Actress Whoopi Goldberg liked her painted sneakers--complete with wig-hair dreadlocks--enough to wear them to a black-tie awards extravaganza. And she ordered a second pair, a wild animal print, also featuring her trademark hair style.
Chef Wolfgang Puck was so pleased with his custom-painted Reeboks--with a dangling array of plastic food and cooking utensils--he placed them under glass and displayed them with his art collection.
"(Actor) Kirk Cameron went absolutely nuts when he got his,” says Kate Knudsen, the sneaker artist with a growing reputation for keeping celebrities supplied with the fastest shoes in town. “He’s known for wearing a real snake around his neck on the set of ‘Growing Pains’ and so I put snakes all over his shoes.”
Some observers believe that hand-painted sneakers are becoming the personal folk art of the late ‘80s--much as hand-embroidered/hand-painted Levi’s did in the late ‘60s and early ‘70s.
Not one to miss a trend, Reebok pays Knudsen $500 a pair to create outrageous footwear and then the company gives the shoes to celebrities such as Goldberg, Puck and Cameron.
Others who have received or are scheduled to receive her work include: comic/hair nut Garry Shandling (whose shoes are equipped with a tiny toy blow dryer that actually works), “Late Night with David Letterman” bandleader Paul Shaffer (who’s getting a crazed music motif), comic Billy Crystal (whose lox-and-bagels routine got him a “sox and bagels” design with actual miniature bagels sealed in acrylic glaze) First Lady Nancy Reagan (who’s scheduled to receive a pair with a subdued, Southwestern motif complete with Indian beading and tiny plastic cactuses) and President Ronald Reagan (set for a pair featuring cowboy scenes, red bandannas and real spurs).
North Hollywood-based Knudsen also concocts whacked-out sneaks for a few private clients, but laments she hasn’t near enough time to keep up with the demand and has had to get an unlisted phone number.
But she is hardly the only artist who has taken to working on shoes. In the last year or so, painted athletic shoes have been increasingly available at craft fairs, swap meets, some boutiques and trend-conscious shoe stores, say the artists hired to create them.
Occasionally, the footwear even shows up at more traditional department stores. Long Beach artist Pam Jorgensen, who has painted shoes during promotions at several Southern California Nordstrom stores, is negotiating with another large retailer to carry her abstract-painted tennies, which typically retail for about $30.
At several of her Nordstrom appearances, Jorgensen recalls long lines for shoe-painting. “At every store I’ve gone to I’ve had to stay longer than they originally planned. At one store, I had to take home 40 pairs of shoes to paint. We couldn’t keep up.”
Ronna Roberts, president of C.U.P. (Contents Under Pressure), a Stockton firm, started painting sneakers about a year ago after she returned from a vacation in Miami.
“I saw a lot of colorful, flamboyant clothes and I was really impressed by them,” says Roberts, then a wine maker and chemist. “I spent a lot of time in some of the more Latin areas. I came back from Miami and wanted some colorful shoes to match some of the colorful clothing I’d bought but I didn’t want them to be expensive. I made up a pair for myself, started wearing them and they caught on.”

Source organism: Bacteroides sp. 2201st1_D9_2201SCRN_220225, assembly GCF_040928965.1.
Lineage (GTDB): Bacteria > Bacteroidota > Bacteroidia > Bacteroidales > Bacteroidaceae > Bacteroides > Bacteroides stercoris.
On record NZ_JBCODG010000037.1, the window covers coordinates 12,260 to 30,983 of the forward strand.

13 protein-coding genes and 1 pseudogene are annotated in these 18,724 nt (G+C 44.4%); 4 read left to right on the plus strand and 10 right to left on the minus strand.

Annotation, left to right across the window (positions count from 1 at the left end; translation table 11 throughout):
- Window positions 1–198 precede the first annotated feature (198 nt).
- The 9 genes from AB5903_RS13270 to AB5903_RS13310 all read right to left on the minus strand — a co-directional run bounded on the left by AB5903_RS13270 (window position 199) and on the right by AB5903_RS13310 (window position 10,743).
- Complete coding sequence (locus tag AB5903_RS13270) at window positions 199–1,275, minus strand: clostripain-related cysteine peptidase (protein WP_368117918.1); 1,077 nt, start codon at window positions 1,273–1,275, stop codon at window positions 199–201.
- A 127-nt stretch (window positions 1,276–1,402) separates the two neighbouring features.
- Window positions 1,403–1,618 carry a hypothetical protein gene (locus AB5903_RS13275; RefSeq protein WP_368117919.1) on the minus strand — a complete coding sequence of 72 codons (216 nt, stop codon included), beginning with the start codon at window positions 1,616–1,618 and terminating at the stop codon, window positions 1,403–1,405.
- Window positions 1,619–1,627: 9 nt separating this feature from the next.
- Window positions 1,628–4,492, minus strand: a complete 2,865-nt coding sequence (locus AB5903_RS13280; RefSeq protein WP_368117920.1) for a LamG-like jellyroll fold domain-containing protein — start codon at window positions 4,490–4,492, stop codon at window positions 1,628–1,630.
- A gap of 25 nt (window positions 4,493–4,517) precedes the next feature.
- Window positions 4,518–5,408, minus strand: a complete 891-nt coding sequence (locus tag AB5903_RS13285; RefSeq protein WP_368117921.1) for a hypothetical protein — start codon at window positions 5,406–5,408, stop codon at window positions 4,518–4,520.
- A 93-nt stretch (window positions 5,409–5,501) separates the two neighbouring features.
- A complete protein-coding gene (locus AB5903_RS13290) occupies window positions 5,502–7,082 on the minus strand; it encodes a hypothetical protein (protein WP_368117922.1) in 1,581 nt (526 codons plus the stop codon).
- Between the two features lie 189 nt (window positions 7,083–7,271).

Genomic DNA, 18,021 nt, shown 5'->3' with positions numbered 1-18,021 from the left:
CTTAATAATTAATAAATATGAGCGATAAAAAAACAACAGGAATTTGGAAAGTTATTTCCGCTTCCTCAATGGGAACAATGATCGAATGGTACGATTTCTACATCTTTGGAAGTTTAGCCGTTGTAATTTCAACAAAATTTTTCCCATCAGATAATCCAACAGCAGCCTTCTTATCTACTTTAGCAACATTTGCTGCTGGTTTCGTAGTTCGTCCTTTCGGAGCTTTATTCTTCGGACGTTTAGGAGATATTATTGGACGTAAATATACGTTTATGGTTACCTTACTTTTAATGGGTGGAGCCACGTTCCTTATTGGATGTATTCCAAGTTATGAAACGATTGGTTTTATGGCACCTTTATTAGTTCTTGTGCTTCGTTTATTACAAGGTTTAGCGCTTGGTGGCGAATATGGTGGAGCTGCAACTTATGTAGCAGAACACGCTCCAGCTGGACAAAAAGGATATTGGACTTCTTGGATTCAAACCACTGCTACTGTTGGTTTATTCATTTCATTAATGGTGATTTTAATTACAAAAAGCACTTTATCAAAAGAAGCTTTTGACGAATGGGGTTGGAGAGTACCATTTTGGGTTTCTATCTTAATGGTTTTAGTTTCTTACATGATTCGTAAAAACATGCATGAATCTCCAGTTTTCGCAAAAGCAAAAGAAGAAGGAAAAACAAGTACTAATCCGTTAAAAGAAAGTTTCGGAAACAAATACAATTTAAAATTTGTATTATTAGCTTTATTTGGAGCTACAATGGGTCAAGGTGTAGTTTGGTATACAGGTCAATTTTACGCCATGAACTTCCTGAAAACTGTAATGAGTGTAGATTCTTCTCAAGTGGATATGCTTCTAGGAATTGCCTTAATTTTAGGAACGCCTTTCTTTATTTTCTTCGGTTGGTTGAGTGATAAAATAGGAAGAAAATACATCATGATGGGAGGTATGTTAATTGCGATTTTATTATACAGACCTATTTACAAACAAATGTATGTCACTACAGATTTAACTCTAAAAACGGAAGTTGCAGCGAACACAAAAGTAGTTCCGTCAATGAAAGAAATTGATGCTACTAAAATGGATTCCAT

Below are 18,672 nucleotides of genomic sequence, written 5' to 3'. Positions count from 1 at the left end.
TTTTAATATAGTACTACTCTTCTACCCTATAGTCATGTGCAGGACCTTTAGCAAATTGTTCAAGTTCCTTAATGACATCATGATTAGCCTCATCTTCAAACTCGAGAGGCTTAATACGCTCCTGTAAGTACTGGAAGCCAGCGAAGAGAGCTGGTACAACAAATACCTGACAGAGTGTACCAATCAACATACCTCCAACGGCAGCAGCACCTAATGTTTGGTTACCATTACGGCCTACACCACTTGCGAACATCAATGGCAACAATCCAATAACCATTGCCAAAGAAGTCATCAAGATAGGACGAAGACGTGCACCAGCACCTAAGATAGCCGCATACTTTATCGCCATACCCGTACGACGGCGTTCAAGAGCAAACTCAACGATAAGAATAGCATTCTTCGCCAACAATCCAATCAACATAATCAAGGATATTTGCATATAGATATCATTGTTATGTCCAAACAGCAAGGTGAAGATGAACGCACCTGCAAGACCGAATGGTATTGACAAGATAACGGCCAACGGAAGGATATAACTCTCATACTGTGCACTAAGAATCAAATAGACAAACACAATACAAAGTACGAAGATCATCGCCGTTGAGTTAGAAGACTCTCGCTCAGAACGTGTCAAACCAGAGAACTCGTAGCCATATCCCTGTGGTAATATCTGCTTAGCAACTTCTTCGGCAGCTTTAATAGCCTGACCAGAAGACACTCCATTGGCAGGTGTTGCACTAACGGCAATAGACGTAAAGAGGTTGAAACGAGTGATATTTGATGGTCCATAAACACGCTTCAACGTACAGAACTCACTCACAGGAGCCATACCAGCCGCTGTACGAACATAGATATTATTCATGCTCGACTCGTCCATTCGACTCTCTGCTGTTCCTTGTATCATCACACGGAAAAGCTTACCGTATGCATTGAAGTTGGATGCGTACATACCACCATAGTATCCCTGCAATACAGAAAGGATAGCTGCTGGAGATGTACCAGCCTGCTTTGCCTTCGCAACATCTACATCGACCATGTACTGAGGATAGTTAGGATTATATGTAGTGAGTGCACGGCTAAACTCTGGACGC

At present, her company turns out about 500 pairs of hand-painted shoes a week, priced to retail for less than $40 a pair. Several of Roberts’ designs are carried at The Shoe and Clothing Connections in Encino, where owner Harold Rubenstein also stocks hand-beaded tennis shoes at $69 a pair.
Some retailers have sought out local artists to create designs exclusively for their clientele. Orson Mozes, owner of Beverly Hills’di Fiori, says he recently saw the trend coming and commissioned three artists to create sneaker designs. Among his $50- to $70-a-pair offerings, are a Chanel-look tennis shoe (featuring gold insignia, crests, stars and a dangling numeral 5), leopard prints with glitter accents and nautical-themed deck shoes.
A Line for Tots
And several firms known for hand-painted baby clothes have expanded their lines to include hand-painted baby sneakers. Susan West of Los Angeles-based You Hue! Originals, whose goods are sold in infant and children’s boutiques in Los Angeles, Orange and Ventura counties, says demand for the company’s “water-colors look” shoe designs has steadily increased. The shoes are priced at about $22 and the firm recently opened a retail shop by the same name in Los Angeles.
Even a few big-name clothing designers have taken a brief stab at fashioning one-of-a-kind footwear. At a recent City of Hope benefit, hand-crafted Reeboks by such designers as Georges Marciano of Guess?, Carole Little, Ken Done and Leon Max were auctioned for as much as $1,500 a pair.
In the meantime, many artists are busy painting away in their homes and studios.
John Lucas, for instance, an office assistant at the Craft and Folk Art Museum, reports that hand-painted sneakers are not sold at the museum, but that he is frequently commissioned to turn them out in his spare time.
“One Christmas a couple of years ago I did a pair of sneakers for an aunt,” says Lucas, who paints shoes bearing such titles as “Tut Tut Tootsies” and “Kabuki Booties” for $90 to $180 per pair. “All of a sudden I realized I had a cottage industry and I’ve been doing them ever since.”